- Non-medical prescription opioid use and violent behaviour among adolescents. [Journal Article]
- J Child Adolesc Ment Health 2014 Jul; 26(1):35-47.
Objective A pharmacological explanation for the observed positive association between opioid abuse and violence does not appear to exist. Several explanations have therefore been posited. This study attempted to shed additional light on the latent factors linking opioid abuse and adolescent violence. To the best of our knowledge, this is the first investigation to examine this relationship while distinguishing between adolescents who misused their own versus a diverted prescription. A secondary objective was to compare the estimated effects of opioid abuse to those of other substances. Method The 2008 Washington State Healthy Youth Survey data were analysed. A full information maximum likelihood multiple regression was used to account for missing data. Results Diverted- and own-prescription opioid abuse among adolescents were evidenced to be relatively strong predictors of violent thoughts and subsequent violent behaviour. Conclusions These findings, in conjunction with our unique operationalisation of violence, help us draw inferences about the true source of the relationship between opioid abuse and violence. The results also indicate that opioid abuse is a potentially modifiable risk factor for violence. The fact that this negative outcome was observed for youths abusing their own prescription is further cause for concern given the recent surge in opioid prescriptions.
- Pharmacokinetics of Hydrocodone Extended-Release Tablets Formulated with Different Levels of Coating to Achieve Abuse Deterrence Compared with a Hydrocodone Immediate-Release/Acetaminophen Tablet in Healthy Subjects. [JOURNAL ARTICLE]
- Clin Drug Investig 2014 Nov 13.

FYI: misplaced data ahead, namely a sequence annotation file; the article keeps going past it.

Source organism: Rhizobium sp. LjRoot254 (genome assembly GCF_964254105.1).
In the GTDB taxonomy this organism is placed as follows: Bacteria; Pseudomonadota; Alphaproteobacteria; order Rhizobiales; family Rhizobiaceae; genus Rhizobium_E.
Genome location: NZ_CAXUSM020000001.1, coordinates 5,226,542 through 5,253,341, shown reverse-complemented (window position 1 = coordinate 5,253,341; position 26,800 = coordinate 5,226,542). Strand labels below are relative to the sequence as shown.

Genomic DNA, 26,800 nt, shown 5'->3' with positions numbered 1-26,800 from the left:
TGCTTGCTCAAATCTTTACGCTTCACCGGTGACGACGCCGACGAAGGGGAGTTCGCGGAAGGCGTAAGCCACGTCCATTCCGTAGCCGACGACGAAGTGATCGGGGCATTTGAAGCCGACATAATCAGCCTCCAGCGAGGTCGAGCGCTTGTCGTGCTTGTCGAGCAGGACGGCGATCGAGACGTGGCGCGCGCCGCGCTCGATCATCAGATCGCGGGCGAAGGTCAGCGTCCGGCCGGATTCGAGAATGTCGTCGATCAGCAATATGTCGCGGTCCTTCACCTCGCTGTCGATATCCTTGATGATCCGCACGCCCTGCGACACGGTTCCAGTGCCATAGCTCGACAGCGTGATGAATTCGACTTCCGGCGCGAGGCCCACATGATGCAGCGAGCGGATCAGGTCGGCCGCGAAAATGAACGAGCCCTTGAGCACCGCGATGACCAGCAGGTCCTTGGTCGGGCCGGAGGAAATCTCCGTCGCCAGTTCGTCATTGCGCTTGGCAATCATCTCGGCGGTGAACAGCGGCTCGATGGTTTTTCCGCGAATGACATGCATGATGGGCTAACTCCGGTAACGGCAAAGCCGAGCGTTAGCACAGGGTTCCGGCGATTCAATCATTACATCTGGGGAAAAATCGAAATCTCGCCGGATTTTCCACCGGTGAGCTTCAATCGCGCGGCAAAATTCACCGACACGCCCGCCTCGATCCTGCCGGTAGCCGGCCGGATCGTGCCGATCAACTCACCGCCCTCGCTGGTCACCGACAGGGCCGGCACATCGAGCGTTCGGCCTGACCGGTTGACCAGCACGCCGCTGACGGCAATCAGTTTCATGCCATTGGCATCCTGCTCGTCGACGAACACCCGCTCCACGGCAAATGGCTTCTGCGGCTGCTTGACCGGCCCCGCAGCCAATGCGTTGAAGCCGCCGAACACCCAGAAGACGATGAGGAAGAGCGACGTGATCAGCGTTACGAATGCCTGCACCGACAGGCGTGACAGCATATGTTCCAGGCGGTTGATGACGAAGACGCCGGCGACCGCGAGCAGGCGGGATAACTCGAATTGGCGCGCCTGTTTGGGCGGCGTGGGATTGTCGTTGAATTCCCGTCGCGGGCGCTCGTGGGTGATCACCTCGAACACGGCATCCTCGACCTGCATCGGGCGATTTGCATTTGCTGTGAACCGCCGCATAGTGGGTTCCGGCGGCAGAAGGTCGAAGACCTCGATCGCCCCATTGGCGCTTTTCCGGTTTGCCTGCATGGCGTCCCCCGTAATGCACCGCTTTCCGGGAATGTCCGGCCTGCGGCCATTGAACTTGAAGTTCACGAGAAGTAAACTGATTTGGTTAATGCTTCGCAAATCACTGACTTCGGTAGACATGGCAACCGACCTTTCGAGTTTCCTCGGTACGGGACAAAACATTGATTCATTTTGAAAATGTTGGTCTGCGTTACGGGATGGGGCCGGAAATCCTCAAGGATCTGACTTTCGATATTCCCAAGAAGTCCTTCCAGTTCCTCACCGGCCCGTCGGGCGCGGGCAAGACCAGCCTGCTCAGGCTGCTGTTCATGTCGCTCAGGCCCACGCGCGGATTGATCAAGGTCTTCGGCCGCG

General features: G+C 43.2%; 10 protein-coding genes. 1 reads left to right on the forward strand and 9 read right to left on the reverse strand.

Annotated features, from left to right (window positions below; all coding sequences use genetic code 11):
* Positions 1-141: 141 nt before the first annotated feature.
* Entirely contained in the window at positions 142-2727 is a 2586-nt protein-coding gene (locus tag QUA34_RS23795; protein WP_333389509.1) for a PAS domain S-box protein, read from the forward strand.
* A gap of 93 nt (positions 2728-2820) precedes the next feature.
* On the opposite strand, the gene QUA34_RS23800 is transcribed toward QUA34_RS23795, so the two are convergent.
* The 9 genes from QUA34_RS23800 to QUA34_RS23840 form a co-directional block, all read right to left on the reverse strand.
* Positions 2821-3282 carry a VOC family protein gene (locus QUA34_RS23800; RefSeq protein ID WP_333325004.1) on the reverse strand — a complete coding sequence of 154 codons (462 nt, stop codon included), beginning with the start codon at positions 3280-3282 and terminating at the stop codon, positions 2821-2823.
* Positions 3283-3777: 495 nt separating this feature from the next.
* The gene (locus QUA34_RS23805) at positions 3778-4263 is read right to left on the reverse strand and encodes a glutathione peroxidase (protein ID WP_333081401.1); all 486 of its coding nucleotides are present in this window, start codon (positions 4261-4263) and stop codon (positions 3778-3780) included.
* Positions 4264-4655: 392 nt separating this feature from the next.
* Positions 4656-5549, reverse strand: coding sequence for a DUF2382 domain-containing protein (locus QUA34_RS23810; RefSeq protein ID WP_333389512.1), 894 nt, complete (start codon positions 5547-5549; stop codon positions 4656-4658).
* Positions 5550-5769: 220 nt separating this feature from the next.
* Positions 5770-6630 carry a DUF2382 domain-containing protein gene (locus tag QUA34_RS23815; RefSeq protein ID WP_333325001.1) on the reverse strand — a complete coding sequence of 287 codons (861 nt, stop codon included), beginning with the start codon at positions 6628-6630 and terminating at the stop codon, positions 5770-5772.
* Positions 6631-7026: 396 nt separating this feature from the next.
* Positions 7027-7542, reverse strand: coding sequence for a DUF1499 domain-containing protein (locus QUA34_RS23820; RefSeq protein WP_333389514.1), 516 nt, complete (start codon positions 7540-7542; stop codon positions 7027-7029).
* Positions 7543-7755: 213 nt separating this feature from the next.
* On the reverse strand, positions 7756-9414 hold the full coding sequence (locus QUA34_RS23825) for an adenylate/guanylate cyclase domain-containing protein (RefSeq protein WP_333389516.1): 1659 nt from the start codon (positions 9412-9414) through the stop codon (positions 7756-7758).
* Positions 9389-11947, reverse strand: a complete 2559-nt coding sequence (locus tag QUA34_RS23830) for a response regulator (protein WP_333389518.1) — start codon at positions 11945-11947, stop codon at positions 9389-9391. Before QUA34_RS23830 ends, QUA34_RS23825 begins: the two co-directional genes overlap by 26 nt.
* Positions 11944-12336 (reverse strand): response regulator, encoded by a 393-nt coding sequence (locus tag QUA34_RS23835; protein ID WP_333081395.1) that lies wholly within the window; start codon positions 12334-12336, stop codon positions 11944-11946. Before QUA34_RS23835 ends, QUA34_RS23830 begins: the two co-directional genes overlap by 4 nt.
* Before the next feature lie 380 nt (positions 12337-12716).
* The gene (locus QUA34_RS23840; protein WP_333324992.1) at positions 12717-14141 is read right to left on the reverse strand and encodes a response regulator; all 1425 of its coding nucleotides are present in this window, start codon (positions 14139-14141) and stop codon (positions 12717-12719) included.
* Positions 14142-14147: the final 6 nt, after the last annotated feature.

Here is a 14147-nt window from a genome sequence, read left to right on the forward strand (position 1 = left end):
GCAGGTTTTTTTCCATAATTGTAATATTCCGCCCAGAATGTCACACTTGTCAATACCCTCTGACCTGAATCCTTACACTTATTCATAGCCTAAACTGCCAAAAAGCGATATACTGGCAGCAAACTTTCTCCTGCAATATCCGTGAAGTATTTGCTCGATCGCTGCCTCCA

A hydrocodone extended-release (ER) formulation employing the CIMA(®) Abuse-Deterrence Technology platform was developed to provide resistance against rapid release of hydrocodone when tablets are comminuted or taken with alcohol. This study evaluated the pharmacokinetics of three hydrocodone ER tablet prototypes with varying levels of polymer coating to identify the prototype expected to have the greatest abuse deterrence potential based on pharmacokinetic characteristics that maintain systemic exposure to hydrocodone comparable to that of a commercially available hydrocodone immediate-release (IR) product.In this four-period crossover study, healthy subjects aged 18-45 years were randomized to receive a single intact, oral 45-mg tablet of one of three hydrocodone ER prototypes (low-, intermediate-, or high-level coating) or an intact, oral tablet of hydrocodone IR/acetaminophen (APAP) 10/325 mg every 6 h until four tablets were administered, with each of the four treatments administered once over the four study periods. Dosing periods were separated by a minimum 5-day washout. Naltrexone 50 mg was administered to block opioid receptors. Blood samples for pharmacokinetic assessments were collected predose and through 72 h postdose. Parameters assessed included maximum observed plasma hydrocodone concentration (C max), time to C max (t max), and area under the concentration-time curve from time 0 to infinity (AUC0-∞).Mean C max values were 49.2, 32.6, and 28.4 ng/mL for the low-, intermediate-, and high-level coating hydrocodone ER tablet prototypes, respectively, and 37.3 ng/mL for the hydrocodone IR/APAP tablet; respective median t max values were 5.9, 8.0, 8.0, and 1.0 h. Total systemic exposure to hydrocodone (AUC0-∞) was comparable between hydrocodone ER tablet prototypes (640, 600, and 578 ng·h/mL, respectively) and hydrocodone IR/APAP (581 ng·h/mL). No serious adverse events or deaths were reported. The most common adverse events included headache (26 %) and nausea (18 %).All three hydrocodone ER tablet prototypes (low-, intermediate-, and high-level polymer coating) demonstrated ER pharmacokinetic characteristics. The hydrocodone ER tablet prototype with the high-level coating was selected for development because of its comparable exposure to the hydrocodone IR/APAP formulation and potentially increased ability to resist rapid drug release upon product tampering because of a higher polymer coating level. All study medications were well tolerated in healthy naltrexone-blocked volunteers.